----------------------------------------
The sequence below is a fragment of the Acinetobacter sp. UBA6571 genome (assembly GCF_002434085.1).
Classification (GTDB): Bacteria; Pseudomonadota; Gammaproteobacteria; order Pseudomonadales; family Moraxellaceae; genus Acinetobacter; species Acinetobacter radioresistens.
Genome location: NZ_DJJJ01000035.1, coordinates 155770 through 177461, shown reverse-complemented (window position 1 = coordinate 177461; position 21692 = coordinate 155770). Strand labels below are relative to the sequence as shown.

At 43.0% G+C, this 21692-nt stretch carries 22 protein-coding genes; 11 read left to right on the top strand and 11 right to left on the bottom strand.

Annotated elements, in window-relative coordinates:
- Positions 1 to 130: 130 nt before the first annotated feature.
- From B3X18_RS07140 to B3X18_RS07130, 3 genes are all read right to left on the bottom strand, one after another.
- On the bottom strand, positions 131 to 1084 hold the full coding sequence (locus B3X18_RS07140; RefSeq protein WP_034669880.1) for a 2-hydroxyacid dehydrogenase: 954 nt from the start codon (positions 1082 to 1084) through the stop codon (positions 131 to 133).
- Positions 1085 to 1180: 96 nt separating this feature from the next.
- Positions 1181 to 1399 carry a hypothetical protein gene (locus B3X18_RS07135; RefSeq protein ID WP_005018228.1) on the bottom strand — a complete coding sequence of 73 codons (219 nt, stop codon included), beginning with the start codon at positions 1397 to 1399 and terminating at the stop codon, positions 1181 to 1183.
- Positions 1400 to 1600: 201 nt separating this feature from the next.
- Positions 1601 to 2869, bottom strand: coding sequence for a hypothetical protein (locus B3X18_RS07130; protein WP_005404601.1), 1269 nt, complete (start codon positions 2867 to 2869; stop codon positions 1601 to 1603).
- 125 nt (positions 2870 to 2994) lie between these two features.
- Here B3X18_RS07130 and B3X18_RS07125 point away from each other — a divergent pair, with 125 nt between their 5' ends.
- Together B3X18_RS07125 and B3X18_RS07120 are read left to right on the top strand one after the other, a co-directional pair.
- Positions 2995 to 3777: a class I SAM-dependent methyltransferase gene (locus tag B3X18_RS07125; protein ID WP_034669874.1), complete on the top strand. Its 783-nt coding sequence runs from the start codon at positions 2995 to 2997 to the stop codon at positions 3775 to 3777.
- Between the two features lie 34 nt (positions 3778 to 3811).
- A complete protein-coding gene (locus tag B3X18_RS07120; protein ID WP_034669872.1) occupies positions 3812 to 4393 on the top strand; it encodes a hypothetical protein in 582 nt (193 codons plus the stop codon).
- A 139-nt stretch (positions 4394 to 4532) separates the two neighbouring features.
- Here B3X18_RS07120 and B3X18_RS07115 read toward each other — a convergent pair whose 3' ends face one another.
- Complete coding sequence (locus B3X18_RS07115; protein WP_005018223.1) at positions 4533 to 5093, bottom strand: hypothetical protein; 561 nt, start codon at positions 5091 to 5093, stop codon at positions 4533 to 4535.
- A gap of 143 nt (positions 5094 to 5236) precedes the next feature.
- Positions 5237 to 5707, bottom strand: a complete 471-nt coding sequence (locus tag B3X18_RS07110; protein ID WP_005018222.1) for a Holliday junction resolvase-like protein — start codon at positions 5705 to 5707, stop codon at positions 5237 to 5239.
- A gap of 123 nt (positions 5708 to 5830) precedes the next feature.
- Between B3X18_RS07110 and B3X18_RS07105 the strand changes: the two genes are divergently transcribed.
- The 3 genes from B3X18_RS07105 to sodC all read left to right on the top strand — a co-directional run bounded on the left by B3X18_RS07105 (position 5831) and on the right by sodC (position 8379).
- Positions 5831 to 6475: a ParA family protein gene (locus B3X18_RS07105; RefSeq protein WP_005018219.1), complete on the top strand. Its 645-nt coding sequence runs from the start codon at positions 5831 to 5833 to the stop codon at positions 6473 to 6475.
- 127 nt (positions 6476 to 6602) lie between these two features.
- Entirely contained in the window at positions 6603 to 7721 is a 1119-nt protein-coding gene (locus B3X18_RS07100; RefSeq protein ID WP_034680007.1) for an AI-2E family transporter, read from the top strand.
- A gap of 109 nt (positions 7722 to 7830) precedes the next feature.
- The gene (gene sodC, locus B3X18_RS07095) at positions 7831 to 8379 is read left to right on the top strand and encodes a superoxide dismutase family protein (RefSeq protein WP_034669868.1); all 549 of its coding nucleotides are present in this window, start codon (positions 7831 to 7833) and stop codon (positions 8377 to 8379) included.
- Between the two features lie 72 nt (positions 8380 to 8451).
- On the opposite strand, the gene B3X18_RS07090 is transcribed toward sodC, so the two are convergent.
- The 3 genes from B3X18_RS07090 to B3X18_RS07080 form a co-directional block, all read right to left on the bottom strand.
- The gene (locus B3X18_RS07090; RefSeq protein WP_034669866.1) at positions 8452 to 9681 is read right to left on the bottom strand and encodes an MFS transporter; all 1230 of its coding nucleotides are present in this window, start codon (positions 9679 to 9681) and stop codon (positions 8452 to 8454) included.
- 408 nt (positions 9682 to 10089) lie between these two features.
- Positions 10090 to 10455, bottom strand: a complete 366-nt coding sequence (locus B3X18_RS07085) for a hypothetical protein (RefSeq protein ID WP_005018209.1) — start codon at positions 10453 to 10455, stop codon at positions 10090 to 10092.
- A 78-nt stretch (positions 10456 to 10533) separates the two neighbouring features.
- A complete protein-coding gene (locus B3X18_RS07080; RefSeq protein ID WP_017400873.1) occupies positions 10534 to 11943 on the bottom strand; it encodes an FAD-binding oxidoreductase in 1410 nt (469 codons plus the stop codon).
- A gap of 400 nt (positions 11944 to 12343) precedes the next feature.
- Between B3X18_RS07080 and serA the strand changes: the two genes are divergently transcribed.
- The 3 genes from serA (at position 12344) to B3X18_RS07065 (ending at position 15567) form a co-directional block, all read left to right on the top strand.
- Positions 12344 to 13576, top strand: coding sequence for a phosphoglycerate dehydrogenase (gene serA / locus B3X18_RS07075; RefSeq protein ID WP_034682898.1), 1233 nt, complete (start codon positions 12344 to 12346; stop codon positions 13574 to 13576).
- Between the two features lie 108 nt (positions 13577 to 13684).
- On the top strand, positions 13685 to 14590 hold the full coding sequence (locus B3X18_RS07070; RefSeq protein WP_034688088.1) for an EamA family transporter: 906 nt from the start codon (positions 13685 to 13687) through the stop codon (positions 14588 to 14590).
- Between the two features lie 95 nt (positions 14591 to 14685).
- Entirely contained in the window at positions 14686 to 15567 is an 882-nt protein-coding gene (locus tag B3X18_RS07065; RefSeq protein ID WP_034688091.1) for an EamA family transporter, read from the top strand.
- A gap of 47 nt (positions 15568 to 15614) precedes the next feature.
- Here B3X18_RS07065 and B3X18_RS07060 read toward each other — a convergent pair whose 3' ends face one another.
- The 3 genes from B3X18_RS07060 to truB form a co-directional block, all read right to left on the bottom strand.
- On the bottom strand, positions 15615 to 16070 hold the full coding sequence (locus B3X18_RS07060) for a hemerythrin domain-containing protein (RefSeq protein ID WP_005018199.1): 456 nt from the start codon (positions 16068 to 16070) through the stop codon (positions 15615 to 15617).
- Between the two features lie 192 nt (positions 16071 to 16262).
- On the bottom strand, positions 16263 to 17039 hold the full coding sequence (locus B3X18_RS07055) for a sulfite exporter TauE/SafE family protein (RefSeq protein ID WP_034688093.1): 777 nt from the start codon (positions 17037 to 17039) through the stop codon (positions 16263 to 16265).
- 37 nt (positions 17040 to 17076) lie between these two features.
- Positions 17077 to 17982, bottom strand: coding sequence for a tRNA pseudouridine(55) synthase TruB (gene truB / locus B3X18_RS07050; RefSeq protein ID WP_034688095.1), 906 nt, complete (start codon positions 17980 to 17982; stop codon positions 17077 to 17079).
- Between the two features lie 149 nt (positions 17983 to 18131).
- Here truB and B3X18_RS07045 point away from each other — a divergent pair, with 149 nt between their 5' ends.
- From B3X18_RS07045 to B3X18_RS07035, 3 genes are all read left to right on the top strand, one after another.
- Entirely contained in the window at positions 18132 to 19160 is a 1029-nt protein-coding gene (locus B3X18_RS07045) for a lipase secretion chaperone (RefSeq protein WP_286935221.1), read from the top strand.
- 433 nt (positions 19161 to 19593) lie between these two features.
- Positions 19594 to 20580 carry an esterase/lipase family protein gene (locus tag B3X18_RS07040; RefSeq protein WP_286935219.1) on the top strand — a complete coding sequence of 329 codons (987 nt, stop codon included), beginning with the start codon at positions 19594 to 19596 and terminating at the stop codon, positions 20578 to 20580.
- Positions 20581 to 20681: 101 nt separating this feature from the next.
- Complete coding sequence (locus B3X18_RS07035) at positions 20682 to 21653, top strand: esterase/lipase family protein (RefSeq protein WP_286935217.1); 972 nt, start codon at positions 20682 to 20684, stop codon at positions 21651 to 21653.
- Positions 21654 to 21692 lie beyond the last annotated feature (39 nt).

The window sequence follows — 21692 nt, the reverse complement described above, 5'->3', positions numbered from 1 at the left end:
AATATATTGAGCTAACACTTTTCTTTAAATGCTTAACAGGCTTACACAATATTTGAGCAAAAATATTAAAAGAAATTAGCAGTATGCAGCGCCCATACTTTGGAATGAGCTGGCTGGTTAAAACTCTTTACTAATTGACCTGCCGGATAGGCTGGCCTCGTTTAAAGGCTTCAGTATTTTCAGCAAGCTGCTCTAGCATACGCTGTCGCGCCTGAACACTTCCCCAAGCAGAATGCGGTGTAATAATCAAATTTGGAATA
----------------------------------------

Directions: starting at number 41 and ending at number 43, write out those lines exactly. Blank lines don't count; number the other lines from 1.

- Between B3X18_RS07080 and serA the strand changes: the two genes are divergently transcribed.
- The 3 genes from serA (at position 12344) to B3X18_RS07065 (ending at position 15567) form a co-directional block, all read left to right on the top strand.
- Positions 12344 to 13576, top strand: coding sequence for a phosphoglycerate dehydrogenase (gene serA / locus B3X18_RS07075; RefSeq protein ID WP_034682898.1), 1233 nt, complete (start codon positions 12344 to 12346; stop codon positions 13574 to 13576).